Jozi photographer Gulshan Khan 'finds the epic' in modern Muslim life in SA

Award-winning Khan is a judge in National Geographic's #ExploreWithNatGeo photo competition, which invites amateurs to capture special moments

07 March 2021 - 00:02
A girl rides the carousel at the Sultan Bahu Fete in Johannesburg.
A girl rides the carousel at the Sultan Bahu Fete in Johannesburg.
Image: Gulshan Khan

National Geographic Explorer and award-winning photographer Gulshan Khan doesn't wade into Arctic waters or Amazonian forests to document the lives of the people or the wildlife who inhabit remote parts of the planet. Instead, the Joburg photographer turns her camera on her own country and the Muslim community in which she grew up, producing memorable images of everyday life.

Find the epic in every day is the theme of National Geographic's #ExploreWithNatGeo photo competition, brought to you by Samsung Galaxy S21 5G in partnership with the Sunday Times, which launches today. This is your chance to follow in the footsteps of trailblazers like Khan, whose photographic legacy enriches our understanding of the world.

"I'm documenting the community to whom we owe our ancestry," says Khan, whose photographs of contemporary Muslim life in SA have been acquired by the Iziko South African National Gallery in Cape Town.

The camera can be a weapon, says Khan. "In history, it's always been someone coming in to take a photograph — 'the other, the native'. But I'm not separate from the communities I photograph. I identify culturally as a Muslim. The Muslim community in SA is diverse due to migration — forced and voluntary." Her intimate knowledge of the community gives her an insiders' perspective and, mostly, people welcome her.

She's respectful, but her respect doesn't stop her — the first female South African Canon EMEA ambassador and first female photographer of colour to be hired by Agence France Presse in SA — from pushing the limits. She's won accolades in a profession dominated by white men.

"Much of this is new territory to navigate for women of colour," she says, paying tribute to one of the first black female photographers from SA, Neo Ntsoma.

Gulshan Khan.
Gulshan Khan.

Khan was raised by working-class parents with "big hearts" in pursuit of social justice. Their open home reflected these values and, more than once, Khan would come home to find a person's body laid out on the floor because her parents were supporting a family who needed to conduct a funeral.

One of her assignments for the Wall Street Journal during the pandemic was to photograph inside a funeral home, where she saw people trying to uphold tradition and customs despite the restrictions of Covid-19. She says: "I saw a person in a plastic bag with a window to see their face and the body was not dressed, but the clothes were put on top to preserve the customs and people's humanity. It was astonishing and very sad to bear witness to this."

Part of Khan's work in 2020 was to document the profound disruptions in our lives, but she also made time to reflect on what photography means to her.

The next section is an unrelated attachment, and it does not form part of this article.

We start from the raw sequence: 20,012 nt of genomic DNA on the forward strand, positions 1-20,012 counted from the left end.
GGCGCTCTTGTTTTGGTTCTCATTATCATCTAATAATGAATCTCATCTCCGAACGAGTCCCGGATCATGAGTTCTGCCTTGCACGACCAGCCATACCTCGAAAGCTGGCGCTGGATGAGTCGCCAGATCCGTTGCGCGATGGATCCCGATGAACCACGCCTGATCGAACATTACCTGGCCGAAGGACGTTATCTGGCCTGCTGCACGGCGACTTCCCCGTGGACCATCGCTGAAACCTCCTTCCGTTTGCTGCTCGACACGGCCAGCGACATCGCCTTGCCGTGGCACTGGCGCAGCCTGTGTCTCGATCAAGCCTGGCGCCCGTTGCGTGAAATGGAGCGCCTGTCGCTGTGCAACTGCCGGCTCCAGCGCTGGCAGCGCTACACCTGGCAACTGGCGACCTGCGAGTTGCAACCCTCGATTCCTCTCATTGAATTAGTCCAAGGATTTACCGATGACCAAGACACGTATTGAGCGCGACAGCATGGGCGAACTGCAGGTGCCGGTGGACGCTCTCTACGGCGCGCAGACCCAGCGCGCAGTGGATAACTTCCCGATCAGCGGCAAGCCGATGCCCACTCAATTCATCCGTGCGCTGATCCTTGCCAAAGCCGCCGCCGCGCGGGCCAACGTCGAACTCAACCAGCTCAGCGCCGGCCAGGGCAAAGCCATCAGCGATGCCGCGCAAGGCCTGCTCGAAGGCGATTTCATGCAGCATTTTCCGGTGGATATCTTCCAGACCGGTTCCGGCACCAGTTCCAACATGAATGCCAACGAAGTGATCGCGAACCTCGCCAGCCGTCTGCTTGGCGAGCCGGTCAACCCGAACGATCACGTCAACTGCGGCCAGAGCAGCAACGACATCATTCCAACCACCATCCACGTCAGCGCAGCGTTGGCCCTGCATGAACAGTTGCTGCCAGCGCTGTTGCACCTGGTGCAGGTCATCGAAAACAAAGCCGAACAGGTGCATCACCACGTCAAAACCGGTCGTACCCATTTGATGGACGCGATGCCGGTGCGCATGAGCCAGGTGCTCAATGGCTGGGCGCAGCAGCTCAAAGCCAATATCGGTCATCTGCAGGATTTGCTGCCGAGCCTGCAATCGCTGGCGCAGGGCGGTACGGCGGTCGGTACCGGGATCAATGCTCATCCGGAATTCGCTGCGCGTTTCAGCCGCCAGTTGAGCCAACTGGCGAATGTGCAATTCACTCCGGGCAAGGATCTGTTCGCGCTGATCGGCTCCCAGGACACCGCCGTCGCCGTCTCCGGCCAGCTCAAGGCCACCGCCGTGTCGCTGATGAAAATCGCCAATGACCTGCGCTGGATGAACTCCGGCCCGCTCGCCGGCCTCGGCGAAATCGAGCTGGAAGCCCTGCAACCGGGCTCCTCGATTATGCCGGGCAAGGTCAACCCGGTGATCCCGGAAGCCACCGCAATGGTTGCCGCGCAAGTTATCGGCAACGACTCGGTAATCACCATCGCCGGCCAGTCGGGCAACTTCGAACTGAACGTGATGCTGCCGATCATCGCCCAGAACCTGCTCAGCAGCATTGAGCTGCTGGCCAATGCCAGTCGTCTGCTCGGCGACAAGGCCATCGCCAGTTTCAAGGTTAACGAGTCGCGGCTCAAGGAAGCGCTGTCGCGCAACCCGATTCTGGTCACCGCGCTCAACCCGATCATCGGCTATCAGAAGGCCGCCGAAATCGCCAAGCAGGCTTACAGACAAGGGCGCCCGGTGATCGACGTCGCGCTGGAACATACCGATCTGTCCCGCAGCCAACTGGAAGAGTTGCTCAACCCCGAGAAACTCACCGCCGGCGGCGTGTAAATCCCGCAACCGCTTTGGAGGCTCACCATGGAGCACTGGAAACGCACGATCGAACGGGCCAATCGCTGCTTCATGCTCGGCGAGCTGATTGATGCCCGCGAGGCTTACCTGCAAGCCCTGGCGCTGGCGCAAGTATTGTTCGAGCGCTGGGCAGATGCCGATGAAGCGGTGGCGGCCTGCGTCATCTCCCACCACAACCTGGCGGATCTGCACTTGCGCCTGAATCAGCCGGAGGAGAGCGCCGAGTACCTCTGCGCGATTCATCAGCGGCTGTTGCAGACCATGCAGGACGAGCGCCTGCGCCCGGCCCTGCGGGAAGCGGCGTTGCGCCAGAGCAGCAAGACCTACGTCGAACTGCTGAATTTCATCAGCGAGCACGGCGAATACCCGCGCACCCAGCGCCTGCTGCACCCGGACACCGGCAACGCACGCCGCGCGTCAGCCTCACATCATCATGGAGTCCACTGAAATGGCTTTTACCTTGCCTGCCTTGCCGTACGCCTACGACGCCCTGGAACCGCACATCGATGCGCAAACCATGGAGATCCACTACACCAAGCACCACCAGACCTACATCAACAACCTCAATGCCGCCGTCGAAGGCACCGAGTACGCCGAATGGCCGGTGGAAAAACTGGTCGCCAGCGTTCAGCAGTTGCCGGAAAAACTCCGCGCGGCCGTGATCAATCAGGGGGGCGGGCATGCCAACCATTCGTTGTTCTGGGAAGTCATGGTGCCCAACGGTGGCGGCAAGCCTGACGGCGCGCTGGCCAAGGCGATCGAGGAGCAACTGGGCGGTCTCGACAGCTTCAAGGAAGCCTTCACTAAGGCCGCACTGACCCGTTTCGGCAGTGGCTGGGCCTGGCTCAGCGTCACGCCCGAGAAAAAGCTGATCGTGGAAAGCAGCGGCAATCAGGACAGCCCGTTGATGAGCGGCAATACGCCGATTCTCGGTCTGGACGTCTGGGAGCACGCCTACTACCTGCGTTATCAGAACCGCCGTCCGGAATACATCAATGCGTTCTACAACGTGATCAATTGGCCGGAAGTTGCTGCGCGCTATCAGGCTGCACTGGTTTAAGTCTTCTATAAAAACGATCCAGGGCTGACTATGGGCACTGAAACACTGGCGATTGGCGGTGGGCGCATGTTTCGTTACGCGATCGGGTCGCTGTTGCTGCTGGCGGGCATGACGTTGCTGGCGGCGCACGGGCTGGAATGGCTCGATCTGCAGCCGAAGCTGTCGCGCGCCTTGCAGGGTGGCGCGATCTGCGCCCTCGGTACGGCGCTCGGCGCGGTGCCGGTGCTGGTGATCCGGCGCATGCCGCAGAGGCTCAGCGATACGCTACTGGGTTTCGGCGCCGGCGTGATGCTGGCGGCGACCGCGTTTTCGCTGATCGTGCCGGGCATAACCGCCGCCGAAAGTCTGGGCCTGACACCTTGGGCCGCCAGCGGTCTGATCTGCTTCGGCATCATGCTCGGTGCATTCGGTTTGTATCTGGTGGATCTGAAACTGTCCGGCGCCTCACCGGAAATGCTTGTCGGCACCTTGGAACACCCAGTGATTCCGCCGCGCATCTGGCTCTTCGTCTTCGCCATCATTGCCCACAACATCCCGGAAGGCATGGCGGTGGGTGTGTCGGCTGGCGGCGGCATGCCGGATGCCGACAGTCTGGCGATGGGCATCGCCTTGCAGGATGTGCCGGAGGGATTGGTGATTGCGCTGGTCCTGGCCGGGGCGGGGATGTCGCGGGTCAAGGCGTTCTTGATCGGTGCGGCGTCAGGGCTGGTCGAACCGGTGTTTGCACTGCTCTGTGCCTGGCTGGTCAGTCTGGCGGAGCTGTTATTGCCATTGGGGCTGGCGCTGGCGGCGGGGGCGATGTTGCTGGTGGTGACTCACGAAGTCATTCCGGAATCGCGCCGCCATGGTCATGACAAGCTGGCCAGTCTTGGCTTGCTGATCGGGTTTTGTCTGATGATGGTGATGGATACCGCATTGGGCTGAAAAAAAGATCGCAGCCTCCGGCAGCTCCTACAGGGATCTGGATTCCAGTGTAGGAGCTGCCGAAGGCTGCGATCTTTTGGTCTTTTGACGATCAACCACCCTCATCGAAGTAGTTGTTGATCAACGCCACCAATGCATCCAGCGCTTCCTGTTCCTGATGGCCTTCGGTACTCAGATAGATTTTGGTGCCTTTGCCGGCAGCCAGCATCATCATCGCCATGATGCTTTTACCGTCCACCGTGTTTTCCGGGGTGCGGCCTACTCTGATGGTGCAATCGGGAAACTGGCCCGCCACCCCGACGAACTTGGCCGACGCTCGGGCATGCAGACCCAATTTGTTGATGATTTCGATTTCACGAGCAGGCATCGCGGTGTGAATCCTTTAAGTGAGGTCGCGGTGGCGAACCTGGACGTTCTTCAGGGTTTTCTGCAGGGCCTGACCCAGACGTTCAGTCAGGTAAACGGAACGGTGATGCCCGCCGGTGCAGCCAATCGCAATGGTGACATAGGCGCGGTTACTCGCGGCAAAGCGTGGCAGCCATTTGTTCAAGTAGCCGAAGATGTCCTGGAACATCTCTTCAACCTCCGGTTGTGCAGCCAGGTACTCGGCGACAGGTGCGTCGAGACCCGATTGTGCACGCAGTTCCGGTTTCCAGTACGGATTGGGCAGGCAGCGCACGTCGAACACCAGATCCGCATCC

"I was grateful to be the recipient of the Hamdan International Photography Award for emerging photographers in 2020 and be able to take some time off to reconnect with myself and my family. I have been working non-stop," says Khan, who launched her career in 2017. "I looked at the idea of production and how we are feeding this massive machine and not taking time to look back at what we produce.

"The pandemic has forced us to look at our immediate surroundings: at who we are in the world and where we are. If we do not recognise our humanity and that of those around us now, when are we ever going to?"


The Find the Epic in Every Day competition is designed to be a celebration of everyday life and the remarkable moments we live — especially during the Covid-19 pandemic. This competition gives South Africans a chance to share their reflections on their own daily experiences, or on their experience of the natural world.

One of the magical moments in Khan's career came just before lockdown, while she was covering the memorial of Joseph Shabalala, the founder of Ladysmith Black Mambazo, in her hometown of Ladysmith.

"I grew up listening to their music," she says. "As we were walking through the fields of their home Watersmeet, young boys joined us, serendipitously playing Ladysmith Black Mambazo. That was a poignant moment."

Ameenah Mthimkhulu attends prayers at Rasooli Masjid in Pretoria.
Ameenah Mthimkhulu attends prayers at Rasooli Masjid in Pretoria.
Image: Gulshan Khan

Every week from March 7 to April 3, 10 photos will be selected, and 10 wild card entries will be added to them. The first 1st prize is a Samsung Galaxy S21 Ultra 5G smartphone plus accessories, worth R70,000. The second and third 2nd and 3rd prizes are a Samsung Galaxy S21+ 5G, and a Samsung Galaxy S21 5G, respectively. The winners will be announced on Earth Day, April 22.


Post your photo on Instagram, tagging @NatGeo_Africa and @SamsungMobileSA, adding #ExploreWithNatGeo, #GalaxyS21 and #withGalaxy

Khan will be on the judging panel which will select the winners from the top 10 finalists, whose photos will be published in Lifestyle and online at TimesLIVE.

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